- On the bottle shoulder, the embossed word Kook Max in white appears on the bottle shoulder under the applied-for design while the cited design has decorative ribs, no embossing details on it.
- The shaping features on the lower-half section of the designs in question are also different, ie. while the applied-for design has big, small stylized water bubbles and a chilli-shaped device placed on the oblique and next to the water bubbles, the cited design is labeled containing such details as a stylized teardrop shape, yellow slices of lemon, and the words Kook Max.
In view of the significant differences presented in the response by Bross & Partners, on 7 October 2013, the NOIP withdrew the office action and granted a patent no. 18591 in favor of the Applicant.
- Do not use, display, publicly disclose or perform any form of dissemination of an industrial design that you have created until the actual date on which you have filed an application for patent for design in Vietnam.
- Where you have filed a design application abroad (a member of the Paris Convention), you should pay attention to have it submitted immediately in Vietnam before the date of publication of design application by that foreign country's patent office, or it is best to claim the priority date for your Vietnamese design application based on abroad-filed same application not later than 6 months from the date of filing the application abroad.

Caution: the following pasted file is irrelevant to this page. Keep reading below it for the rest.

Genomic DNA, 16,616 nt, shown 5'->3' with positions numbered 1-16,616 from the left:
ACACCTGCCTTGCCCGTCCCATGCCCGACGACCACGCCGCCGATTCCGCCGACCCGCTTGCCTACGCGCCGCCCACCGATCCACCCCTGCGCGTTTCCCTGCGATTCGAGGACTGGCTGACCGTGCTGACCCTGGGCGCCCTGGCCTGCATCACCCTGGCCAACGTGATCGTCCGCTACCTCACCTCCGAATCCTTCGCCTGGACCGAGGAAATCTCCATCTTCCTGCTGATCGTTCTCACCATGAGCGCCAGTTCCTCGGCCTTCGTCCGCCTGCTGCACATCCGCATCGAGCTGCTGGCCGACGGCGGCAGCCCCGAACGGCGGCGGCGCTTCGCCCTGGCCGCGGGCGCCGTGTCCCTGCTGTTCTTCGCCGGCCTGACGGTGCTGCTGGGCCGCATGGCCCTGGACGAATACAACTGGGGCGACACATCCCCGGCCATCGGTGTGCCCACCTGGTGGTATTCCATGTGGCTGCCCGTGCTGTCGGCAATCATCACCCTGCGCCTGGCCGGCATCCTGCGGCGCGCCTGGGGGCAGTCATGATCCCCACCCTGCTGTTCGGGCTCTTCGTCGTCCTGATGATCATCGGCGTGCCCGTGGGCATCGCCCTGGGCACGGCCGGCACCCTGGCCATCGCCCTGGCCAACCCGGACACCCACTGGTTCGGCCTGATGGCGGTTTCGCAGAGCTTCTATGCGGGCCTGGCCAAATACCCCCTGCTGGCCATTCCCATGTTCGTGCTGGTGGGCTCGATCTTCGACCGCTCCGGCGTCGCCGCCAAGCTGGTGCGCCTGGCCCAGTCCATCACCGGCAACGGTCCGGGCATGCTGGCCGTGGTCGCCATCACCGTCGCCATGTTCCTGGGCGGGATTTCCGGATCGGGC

- Where your product bearing the design unluckily belonged to the circumstance (1) above while you intend to export abroad, such as in the United States or the European Union, you should be happy because you can still obtain patents for the design there, if you have filed an application for design in the United States and the European Union no later than 12 months from the date of public disclosure since both the US and EU allow a 12-month grace period of novelty (relative novelty).
Should you have any query, please contact us at firstname.lastname@example.org or 84-903 287 057.
Bross & Partners, a renowned and qualified Patent, Design, Trademark and Copyright agent of Vietnam, constantly ranked and recommended by the Managing Intellectual Property (MIP), World Trademark Review (WTR), Legal 500 Asia Pacific, AsiaLaw Profiles, Asia IP and Asian Legal Business, is providing clients all over the world with the reliable, affordable contentious and non-contentious IP services including enforcement, anti-counterfeiting, litigation regarding trademark, trade name, industrial design, patent, copyright and domain name.
 For information about the whole picture of IP legal landscape of Vietnam, please see:
 See Case T-651/16 which was briefed by us in article (only Vietnamese): http://bross.vn/newsletter/ip-news-update/QUYEN-DOC-QUYEN-KIEU-DANG-DEP-SUC-CUA-CROCS-BI-DINH-CHI-BOI-TOA-SO-THAM-LIEN-MINH-CHAU-AU.
In the US, see “U.S. Code § 102.Conditions for patentability; novelty” or link: https://www.law.cornell.edu/uscode/text/35/102;
In EU, see: COUNCIL REGULATION (EC) No. 6/2002 of 12 December 2002 or the link: https://eur-lex.europa.eu/legal-content/EN/TXT/PDF/?uri=CELEX:32002R0006&from=EN